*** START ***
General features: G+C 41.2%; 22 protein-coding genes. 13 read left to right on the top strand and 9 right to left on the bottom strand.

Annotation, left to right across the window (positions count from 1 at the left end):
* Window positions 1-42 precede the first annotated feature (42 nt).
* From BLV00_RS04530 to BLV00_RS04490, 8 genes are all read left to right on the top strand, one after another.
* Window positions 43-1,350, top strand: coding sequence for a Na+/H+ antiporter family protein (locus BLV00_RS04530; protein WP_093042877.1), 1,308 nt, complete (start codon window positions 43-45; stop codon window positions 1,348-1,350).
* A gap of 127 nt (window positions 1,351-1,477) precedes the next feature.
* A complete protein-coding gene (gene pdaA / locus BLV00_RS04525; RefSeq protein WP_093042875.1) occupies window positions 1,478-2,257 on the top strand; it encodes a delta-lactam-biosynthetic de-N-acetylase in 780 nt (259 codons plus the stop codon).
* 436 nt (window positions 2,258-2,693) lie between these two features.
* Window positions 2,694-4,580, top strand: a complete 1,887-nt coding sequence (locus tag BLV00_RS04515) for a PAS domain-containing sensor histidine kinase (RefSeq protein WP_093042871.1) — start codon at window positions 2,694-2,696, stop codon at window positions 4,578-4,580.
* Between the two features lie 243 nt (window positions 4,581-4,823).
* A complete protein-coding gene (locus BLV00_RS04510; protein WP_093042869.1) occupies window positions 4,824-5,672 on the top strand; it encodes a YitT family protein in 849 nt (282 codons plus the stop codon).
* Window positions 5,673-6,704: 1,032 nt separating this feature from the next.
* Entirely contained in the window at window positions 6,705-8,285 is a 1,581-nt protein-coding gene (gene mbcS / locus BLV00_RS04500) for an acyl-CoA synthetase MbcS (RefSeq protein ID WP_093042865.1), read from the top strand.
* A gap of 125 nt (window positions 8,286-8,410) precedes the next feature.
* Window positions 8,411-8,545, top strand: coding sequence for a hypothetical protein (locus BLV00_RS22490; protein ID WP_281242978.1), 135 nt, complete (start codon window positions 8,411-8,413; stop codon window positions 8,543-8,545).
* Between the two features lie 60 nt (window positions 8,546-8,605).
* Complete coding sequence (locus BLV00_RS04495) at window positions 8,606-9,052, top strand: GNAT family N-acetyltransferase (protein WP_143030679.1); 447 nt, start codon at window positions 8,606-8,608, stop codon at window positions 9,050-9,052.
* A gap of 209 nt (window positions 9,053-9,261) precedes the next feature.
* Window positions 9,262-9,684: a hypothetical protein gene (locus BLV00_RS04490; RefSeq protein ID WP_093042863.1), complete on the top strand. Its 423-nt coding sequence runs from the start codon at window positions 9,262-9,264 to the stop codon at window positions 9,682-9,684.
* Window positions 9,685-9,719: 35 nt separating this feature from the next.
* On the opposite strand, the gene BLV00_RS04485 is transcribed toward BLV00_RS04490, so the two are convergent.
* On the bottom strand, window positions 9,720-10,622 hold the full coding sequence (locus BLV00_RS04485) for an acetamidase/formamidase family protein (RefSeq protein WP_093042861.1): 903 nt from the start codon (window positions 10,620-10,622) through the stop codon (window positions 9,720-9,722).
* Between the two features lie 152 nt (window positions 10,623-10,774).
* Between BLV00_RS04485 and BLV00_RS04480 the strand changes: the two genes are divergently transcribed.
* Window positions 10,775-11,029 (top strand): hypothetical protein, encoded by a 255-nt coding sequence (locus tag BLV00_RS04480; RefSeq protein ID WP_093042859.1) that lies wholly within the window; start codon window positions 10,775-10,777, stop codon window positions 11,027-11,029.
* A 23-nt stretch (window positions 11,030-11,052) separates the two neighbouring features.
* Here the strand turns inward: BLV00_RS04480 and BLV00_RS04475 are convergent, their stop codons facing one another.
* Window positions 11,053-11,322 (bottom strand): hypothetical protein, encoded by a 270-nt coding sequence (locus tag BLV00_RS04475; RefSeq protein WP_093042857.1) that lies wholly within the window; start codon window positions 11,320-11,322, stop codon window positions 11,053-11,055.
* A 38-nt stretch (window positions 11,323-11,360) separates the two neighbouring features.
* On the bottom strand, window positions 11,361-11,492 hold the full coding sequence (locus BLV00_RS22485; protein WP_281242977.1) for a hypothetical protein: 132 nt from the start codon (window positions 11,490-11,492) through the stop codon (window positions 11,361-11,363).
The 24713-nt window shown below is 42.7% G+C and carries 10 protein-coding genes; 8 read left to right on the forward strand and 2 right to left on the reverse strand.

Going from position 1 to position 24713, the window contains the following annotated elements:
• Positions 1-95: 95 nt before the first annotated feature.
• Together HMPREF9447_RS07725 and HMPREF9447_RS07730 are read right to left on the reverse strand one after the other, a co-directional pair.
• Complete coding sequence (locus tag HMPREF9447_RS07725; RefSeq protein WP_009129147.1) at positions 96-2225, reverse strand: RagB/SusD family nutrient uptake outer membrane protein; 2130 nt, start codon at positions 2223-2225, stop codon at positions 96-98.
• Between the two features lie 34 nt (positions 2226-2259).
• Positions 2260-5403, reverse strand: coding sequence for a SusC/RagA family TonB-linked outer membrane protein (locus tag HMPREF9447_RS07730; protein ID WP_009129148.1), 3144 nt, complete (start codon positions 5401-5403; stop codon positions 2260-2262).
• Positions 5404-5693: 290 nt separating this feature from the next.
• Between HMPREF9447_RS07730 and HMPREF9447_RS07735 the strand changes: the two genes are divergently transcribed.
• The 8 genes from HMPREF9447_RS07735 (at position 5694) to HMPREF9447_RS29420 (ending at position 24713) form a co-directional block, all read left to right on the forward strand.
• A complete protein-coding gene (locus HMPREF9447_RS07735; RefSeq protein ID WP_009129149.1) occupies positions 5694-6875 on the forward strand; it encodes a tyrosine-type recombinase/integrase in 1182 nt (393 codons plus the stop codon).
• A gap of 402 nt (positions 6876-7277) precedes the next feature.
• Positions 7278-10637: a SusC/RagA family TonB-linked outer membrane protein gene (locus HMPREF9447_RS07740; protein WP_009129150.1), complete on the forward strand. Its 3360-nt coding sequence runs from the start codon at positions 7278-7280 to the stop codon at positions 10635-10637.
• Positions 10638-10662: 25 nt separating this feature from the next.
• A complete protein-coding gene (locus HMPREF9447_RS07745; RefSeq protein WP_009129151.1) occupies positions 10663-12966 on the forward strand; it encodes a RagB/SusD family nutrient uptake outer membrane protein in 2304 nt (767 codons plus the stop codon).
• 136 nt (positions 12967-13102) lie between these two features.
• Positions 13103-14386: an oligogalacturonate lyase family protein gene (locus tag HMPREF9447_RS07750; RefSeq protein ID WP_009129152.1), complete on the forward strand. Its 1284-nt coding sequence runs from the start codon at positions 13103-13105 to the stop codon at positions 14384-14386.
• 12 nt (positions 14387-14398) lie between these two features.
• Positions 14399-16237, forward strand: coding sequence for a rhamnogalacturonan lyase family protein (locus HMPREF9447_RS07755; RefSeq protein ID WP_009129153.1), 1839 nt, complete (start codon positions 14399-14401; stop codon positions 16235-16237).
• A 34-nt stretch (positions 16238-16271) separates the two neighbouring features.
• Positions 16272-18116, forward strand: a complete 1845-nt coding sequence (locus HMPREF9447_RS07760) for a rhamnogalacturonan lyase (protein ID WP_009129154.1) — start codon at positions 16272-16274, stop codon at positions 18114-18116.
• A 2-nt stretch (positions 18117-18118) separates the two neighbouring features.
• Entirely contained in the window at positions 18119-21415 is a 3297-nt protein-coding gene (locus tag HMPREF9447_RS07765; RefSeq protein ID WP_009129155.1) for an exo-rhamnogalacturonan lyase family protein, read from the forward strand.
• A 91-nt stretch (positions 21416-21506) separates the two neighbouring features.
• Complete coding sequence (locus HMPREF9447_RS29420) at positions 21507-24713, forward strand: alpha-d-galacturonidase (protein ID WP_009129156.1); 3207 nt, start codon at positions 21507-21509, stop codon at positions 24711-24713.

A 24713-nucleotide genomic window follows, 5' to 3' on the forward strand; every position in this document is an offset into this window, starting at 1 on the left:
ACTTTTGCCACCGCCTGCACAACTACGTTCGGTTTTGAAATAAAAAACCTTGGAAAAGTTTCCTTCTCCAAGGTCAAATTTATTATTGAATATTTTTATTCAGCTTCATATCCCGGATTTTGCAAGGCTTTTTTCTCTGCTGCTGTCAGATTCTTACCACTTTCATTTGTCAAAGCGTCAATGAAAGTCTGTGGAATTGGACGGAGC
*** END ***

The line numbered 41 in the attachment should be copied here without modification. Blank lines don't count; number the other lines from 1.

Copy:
• A complete protein-coding gene (locus HMPREF9447_RS07735; RefSeq protein ID WP_009129149.1) occupies positions 5694-6875 on the forward strand; it encodes a tyrosine-type recombinase/integrase in 1182 nt (393 codons plus the stop codon).